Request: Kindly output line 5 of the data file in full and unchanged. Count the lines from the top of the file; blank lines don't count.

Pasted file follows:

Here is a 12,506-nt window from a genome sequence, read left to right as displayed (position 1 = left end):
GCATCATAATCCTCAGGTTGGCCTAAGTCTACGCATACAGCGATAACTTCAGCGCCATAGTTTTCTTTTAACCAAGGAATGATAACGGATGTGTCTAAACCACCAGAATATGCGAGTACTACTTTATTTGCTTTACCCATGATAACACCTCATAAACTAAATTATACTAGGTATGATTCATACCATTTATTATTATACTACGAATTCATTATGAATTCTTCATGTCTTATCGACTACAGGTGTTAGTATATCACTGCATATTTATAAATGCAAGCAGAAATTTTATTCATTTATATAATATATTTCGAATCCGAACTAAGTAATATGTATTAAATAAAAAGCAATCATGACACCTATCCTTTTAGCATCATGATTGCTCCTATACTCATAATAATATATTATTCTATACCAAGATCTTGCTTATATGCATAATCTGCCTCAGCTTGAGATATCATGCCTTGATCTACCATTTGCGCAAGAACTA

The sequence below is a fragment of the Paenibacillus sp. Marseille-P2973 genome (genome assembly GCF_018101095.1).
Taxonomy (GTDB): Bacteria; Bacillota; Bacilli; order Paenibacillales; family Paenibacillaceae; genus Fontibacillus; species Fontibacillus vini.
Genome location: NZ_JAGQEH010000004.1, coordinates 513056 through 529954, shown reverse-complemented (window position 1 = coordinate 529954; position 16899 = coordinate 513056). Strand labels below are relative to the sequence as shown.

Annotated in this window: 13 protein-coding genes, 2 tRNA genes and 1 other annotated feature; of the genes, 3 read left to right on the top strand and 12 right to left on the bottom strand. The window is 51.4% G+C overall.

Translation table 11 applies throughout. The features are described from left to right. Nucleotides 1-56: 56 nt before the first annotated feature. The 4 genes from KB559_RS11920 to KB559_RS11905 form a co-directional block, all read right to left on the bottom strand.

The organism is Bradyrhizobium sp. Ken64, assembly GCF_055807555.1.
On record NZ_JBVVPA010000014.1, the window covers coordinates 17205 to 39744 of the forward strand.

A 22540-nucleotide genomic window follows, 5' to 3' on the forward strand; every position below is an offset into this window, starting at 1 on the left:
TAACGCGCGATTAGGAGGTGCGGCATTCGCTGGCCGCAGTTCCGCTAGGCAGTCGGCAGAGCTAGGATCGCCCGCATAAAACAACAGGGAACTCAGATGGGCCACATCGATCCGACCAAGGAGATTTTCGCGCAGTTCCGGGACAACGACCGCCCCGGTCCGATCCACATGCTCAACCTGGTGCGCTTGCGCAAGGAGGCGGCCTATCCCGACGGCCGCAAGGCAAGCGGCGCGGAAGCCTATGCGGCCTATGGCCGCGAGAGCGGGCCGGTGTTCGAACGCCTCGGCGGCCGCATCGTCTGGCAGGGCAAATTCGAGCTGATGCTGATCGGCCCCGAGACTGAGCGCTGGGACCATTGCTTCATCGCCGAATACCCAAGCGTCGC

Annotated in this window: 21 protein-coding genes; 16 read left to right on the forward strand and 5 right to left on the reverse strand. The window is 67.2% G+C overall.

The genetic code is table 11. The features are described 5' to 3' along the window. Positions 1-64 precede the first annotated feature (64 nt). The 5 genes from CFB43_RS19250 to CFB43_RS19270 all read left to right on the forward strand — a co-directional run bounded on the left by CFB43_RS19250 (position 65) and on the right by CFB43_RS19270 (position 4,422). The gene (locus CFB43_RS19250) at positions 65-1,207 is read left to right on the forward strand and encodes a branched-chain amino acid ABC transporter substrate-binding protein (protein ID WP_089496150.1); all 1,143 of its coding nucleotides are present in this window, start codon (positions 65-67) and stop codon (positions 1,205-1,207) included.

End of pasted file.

Genome location: NZ_JAGQEH010000004.1, coordinates 513056 through 529954, shown reverse-complemented (window position 1 = coordinate 529954; position 16899 = coordinate 513056). Strand labels below are relative to the sequence as shown.